The Federal Trade Commission (“FTC”) recently issued an updated “Six-Step Compliance Plan for Businesses” (“Compliance Plan”) for entities subject to the Federal Children’s Online Privacy Protection Act (“COPPA”), 15 U.S.C. §§ 6501-6506, to “reflect developments in the marketplace—for example, the introduction of internet-connected toys and other devices for kids.” COPPA requires operators of online services that have actual knowledge that they are collecting personal information from children under 13, or that are directed to children and collect personal information from anyone, must obtain verifiable parental consent before collecting, using or disclosing the children’s personal information. Unlike Section 5 of the FTC Act, the FTC can and has issued rules related to COPPA; these rules are enforced by the FTC and state attorneys general.
The updated Compliance Plan provides several critical changes, most importantly clarifying the types of entities and products that are covered by COPPA and providing additional methods for obtaining parental consent. First, the Compliance Plan clarifies that any company providing “connected toys or other Internet of Things devices” are covered by COPPA. The FTC Compliance Plan identifies a number of examples including “mobile apps that send or receive information online (like network-connected games, social networking apps, or apps that deliver behaviorally-targeted ads); internet-enabled gaming platforms; plug-ins; advertising networks; internet-enabled location-based services;” and under certain conditions, voice-over internet protocol services.
Second, the updated Compliance Plan identifies additional ways to obtain verifiable parental consent prior to using a child’s personal information. Obtaining verifiable parental consent is a challenging aspect of COPPA compliance and previously, the FTC had only enumerated the following permissible methods of obtaining consent:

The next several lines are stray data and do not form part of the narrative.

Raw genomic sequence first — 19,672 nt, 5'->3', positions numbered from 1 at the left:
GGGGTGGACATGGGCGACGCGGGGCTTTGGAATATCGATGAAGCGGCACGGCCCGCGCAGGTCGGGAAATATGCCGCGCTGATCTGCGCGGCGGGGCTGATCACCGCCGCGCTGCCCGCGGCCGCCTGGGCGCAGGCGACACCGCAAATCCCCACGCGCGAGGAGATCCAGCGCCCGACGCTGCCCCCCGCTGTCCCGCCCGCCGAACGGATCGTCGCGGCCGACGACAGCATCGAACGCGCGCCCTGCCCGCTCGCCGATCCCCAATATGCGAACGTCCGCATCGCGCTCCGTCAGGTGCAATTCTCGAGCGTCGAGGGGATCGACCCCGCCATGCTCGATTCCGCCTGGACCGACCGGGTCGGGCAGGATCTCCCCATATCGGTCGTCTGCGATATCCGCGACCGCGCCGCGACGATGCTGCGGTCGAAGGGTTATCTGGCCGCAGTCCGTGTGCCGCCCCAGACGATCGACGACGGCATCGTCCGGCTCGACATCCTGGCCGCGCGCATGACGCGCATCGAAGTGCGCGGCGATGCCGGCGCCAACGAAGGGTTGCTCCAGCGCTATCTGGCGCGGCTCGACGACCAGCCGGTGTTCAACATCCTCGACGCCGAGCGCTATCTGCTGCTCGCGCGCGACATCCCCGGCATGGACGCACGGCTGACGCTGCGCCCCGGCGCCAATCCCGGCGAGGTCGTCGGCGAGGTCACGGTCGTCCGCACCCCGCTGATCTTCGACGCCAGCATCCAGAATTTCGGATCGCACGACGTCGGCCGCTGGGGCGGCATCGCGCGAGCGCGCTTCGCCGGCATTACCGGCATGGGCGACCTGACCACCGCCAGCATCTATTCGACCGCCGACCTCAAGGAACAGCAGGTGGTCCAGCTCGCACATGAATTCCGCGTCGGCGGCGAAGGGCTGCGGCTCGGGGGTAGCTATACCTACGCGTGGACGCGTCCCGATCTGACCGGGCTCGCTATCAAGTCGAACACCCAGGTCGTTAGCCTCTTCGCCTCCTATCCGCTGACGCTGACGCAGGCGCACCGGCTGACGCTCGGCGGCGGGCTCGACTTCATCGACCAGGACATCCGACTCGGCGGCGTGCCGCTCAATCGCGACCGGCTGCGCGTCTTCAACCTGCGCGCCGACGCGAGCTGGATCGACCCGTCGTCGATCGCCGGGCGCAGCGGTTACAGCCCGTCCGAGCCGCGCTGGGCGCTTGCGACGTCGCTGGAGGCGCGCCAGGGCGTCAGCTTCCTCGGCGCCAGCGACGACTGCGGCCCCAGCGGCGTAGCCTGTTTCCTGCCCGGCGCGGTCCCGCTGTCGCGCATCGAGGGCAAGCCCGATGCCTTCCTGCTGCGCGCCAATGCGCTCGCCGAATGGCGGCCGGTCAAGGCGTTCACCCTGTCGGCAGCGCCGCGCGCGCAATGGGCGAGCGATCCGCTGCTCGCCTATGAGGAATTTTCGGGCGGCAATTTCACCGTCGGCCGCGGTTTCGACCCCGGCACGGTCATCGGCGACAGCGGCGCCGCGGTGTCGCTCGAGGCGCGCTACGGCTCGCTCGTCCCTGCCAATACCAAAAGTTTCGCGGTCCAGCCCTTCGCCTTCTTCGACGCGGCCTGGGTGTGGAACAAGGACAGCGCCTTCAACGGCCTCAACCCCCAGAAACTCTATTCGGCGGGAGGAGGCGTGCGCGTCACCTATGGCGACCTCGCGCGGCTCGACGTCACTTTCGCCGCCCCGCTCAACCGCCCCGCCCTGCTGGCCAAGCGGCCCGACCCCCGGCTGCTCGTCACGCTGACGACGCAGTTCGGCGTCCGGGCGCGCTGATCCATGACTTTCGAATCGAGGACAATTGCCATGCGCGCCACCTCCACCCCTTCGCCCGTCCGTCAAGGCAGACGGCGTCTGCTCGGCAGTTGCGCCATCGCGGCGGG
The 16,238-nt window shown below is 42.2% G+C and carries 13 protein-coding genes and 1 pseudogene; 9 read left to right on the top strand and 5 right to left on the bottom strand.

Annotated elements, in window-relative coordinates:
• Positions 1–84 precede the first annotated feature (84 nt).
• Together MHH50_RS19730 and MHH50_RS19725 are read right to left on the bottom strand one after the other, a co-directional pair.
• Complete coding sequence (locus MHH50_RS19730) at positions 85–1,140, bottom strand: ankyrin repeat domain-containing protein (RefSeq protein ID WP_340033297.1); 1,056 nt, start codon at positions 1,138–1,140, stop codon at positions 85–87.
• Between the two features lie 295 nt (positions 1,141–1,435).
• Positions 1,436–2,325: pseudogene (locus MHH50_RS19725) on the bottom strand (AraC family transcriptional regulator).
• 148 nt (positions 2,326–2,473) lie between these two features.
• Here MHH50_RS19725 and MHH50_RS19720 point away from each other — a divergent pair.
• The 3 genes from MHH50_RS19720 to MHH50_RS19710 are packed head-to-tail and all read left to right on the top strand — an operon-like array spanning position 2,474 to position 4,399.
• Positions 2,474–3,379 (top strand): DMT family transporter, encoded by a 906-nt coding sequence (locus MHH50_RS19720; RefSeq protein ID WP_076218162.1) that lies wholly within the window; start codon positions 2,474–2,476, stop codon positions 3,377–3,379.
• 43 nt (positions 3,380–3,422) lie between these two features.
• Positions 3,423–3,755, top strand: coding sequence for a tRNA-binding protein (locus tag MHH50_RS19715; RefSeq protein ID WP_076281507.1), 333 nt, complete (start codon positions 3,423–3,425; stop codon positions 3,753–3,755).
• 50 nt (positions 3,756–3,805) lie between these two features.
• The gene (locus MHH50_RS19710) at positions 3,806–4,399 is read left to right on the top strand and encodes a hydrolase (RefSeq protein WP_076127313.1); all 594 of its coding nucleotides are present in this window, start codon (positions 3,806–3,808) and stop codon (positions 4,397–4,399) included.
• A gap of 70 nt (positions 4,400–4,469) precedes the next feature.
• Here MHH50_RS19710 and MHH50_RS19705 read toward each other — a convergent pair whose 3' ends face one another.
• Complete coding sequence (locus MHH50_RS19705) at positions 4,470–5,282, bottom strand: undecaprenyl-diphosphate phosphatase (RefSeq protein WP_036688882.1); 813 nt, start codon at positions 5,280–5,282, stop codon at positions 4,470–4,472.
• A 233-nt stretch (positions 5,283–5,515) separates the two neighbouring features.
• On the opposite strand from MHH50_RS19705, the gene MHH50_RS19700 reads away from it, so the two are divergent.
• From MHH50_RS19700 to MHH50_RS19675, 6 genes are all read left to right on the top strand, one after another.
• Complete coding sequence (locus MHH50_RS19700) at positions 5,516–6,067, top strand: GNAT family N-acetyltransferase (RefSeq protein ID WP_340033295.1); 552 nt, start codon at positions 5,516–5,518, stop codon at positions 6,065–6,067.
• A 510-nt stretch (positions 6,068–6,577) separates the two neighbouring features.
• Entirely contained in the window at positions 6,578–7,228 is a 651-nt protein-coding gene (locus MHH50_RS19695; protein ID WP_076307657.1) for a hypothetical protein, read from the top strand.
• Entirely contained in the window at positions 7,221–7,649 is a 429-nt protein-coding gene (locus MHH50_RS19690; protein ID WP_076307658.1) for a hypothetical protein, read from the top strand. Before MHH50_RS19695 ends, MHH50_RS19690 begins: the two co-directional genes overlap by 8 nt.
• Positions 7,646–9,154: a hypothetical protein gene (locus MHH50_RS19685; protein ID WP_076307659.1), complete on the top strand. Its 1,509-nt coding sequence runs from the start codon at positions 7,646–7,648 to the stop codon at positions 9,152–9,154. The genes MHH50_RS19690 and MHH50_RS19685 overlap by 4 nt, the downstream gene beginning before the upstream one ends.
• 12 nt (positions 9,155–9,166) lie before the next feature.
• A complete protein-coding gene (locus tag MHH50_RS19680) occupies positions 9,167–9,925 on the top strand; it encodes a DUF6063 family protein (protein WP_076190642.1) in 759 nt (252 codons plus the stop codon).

Provide a consent form for a parent to sign and return (via email, mail, fax);
Require a parent to use a credit card, debit card, or some other online payment system that notifies the account holder of a transaction;
Ask the parent to verify their identity by calling a phone number with trained agents or connecting with the entity by videoconference; or
Email the parent and request that the parent respond to the email while also conducting an additional confirmatory step (i.e. following up with the parent via phone or mail).
The updated Compliance Plan seeks to ease this burden by permitting a COPPA covered entity to obtain verifiable consent using the methods described above or through the following:
Ask a series of knowledge-based authentication questions that would be challenging for someone other than a parent to answer; or
Utilize facial recognition technology to compare a verified photo ID, such as driver’s license, with a second photo submitted by the parent.
Although not all web-connected products or services are subject to COPPA, to the extent that an entity’s product or service is directed to children under 13, it is critical to review the FTC’s updated Compliance Program and consider whether it is necessary to modify personal information-related policies and procedures accordingly.